James: While it may not be my own, there is another theory that describes this psychological phenomenon by Plato, better known as the “Allegory of the Cave”. Suppose that we have rows of prisoners confined to a certain part of a cave, condemned to only view and define as reality shadows of props and puppets moving against the wall. Should a prisoner be released for whatever reason, “…he is forced to look upon the fire and objects that once dictated his perception of reality, and he thus realizes these new images in front of him are now the accepted forms of reality. Plato describes the vision of the real truth to be ‘aching’ to the eyes of the prisoners, and how they would naturally be inclined to going back and viewing what they have always seen as a pleasant and painless acceptance of truth.” (Rice, par.4) When we attribute this theory to mine of ‘habit’, it reinforces then my point that habit is a deeply-ingrained set of nerve-currents in the mind that for better or for worse, are there to command down to our most basic of actions.

Myself: True, that does make sense. I do have to point out another passage within your essay that I particularly liked, “There is no more contemptible type of human character than that of the nerveless sentimentalist and dreamer, who spends his life in a weltering sea of sensibility and emotion, but who never does a manly concrete deed.” (James, 19) While I personally think the word ‘manly’ could be omitted, I appreciated the way it advocated being straightforward, and quite frankly, practical, especially as your main school of thought is Pragmatism. I am quite curious, however, as to how you could so easily slip this thought into your essay, considering your own tendency to be incredibly indecisive within your own life (Shall I dare mention the constant name-changing you performed for your youngest son…?).

James: Eschewing that more personal attack, I wrote this declaration in condemnation of habits held by others that are either hypocritical, or utterly disregarding of others’ wellbeing. For example, “Rousseau, inflaming all the mothers of France, by his eloquence, to follow Nature and nurse their babies themselves, while he sends his own children to the foundling hospital, is the classical example of…” (James, 19) when I describe one who prescribes others to work to form a beneficiary habit, while he himself, mired so in his emotion, makes no move to do so himself. In terms of this habitual failure to act in favor of indulging in one’s fruitless emotions, I also present to you the example of, “The weeping of the Russian lady over the fictitious personages in the play, while her coachman is freezing to death on his seat outside, is the sort of thing that everywhere happens on a less glaring scale.” (James, 19) This trend is what I find utterly detestable, and is regretfully the negative side of this theory of habit I had written on.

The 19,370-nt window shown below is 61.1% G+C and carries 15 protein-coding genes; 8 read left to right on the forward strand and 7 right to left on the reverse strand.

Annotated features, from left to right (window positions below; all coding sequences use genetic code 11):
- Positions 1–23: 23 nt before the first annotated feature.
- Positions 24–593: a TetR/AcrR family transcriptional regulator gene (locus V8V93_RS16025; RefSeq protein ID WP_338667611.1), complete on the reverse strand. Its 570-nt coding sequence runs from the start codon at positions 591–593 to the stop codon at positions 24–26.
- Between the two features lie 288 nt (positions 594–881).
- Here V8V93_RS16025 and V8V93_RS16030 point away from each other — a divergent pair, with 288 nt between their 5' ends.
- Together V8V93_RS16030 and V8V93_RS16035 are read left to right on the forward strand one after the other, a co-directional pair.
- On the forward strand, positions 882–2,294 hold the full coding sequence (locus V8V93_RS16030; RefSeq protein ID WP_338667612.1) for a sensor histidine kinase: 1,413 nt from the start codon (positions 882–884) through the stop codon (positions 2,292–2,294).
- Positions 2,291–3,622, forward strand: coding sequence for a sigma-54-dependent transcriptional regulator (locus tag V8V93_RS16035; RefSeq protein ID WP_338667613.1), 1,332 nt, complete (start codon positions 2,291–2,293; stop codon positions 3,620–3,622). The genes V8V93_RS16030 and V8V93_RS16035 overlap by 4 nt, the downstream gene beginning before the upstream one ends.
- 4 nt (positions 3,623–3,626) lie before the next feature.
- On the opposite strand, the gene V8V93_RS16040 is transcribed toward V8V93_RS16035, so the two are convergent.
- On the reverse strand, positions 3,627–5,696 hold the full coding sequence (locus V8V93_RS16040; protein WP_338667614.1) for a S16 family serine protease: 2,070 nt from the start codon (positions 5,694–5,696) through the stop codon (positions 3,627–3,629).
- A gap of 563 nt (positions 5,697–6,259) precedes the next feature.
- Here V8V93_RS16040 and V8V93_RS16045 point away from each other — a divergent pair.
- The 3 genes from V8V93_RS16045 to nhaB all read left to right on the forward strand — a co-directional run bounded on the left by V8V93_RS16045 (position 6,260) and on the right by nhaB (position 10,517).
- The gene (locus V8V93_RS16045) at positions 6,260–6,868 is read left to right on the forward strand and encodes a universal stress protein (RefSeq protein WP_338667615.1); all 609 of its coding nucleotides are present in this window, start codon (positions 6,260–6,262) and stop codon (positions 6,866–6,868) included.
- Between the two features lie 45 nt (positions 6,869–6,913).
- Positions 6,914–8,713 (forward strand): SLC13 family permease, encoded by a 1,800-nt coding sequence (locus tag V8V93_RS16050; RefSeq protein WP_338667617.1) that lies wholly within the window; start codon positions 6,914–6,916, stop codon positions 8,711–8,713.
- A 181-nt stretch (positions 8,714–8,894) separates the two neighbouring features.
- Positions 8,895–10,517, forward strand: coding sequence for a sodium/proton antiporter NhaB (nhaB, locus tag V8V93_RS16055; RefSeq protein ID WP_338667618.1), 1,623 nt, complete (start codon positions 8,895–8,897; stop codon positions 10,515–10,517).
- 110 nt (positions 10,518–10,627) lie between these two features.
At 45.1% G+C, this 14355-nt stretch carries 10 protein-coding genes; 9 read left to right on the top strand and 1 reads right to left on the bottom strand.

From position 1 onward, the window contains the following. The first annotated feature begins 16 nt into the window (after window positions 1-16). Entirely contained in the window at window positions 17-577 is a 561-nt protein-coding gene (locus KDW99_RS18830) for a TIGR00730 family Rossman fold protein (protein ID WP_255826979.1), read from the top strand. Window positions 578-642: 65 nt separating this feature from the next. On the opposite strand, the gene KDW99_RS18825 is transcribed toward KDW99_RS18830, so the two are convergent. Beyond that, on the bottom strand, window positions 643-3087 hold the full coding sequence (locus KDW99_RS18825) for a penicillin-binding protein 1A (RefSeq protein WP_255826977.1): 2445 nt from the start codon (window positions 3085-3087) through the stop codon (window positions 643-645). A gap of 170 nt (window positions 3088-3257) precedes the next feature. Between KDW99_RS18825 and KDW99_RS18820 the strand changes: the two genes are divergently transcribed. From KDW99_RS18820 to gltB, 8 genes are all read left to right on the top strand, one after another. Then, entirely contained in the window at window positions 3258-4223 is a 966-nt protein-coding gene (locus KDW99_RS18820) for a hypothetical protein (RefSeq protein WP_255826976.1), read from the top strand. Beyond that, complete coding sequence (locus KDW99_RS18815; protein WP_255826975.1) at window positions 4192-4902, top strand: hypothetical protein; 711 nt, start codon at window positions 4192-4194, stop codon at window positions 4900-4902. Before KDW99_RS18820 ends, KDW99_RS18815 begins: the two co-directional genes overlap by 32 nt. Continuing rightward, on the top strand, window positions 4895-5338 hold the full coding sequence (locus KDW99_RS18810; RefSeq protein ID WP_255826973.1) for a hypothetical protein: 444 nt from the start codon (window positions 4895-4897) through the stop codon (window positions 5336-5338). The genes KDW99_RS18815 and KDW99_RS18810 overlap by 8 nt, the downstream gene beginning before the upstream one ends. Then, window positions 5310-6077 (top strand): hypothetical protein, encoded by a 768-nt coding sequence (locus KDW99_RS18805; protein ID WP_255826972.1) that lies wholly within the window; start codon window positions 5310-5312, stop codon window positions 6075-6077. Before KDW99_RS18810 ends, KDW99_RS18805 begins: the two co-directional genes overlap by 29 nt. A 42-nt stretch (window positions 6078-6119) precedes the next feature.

Myself: It was fairly enlightening, however! Thank you again for taking the time to better examine your essay of “Habit” with me, and I shall hopefully as a result find your essays that much more accessible in the future!

Works Cited

James, William. The Writings of William James: A Comprehensive Edition. Chicago and London: The University of Chicago Press, 1977. Print.

Rice, Brian. "Plato's Allegory of the Cave: Analysis and Summary." AssociatedContent01Mar2006: n. pag. Web. <>.


Anne Dalke's picture

Getting out of the cave

What is tickling me most in your return to William James, Penguins, is the sense of friendly "visiting" with which your essay begins: its clear recognition, for example, that James doesn't want to you to bow down to, or even to write down, all that he says, but rather to filter his suggestions through your own "idiosyncratic nature."

So let's talk some more about those points where your questions--for example, about the meaning of "plasticity" (a key term in James's vocabulary) or the way in which "complex habits" are just a sequence of muscular contractions which "wake each other up successively"--don't seem to be adequately answered by your return to the text. Where I'd especially be interested in more conversation is the point where James claims that tigers and prisoners (both Plato's and our contemporaries) prefer their cages to freedom, would rather live within the confines of what they already know, of what is habitual, than risk the uncertainties of the world outside .... How might you apply such an analysis to your own intellectual life here, or to that of Mawrtyrs more generally?

There are also no transitions as you move from one passage to another....does each of these passages seem to you discrete? Can you begin linking them together, making them less into independent statements, more into a "stream" of thought, in which each idea leads logically to another?

Are you really calling James a hypocrite, as you conclude, because he, like both Rousseau and the Russian lady, advised others to act in a way he would-or-could not himself? Because finally you don't actually do, either, what James challenges you to do: "draw your own conclusions from what he has to say." You quote him, and say yes-you-get-what-he-says-or-no-you-don't. But you don't actually respond and make this material your own, with applications in your own life, or extensions of his ideas into your own contemporary world. Do you want to take that step in your next project? Get out of the cave....?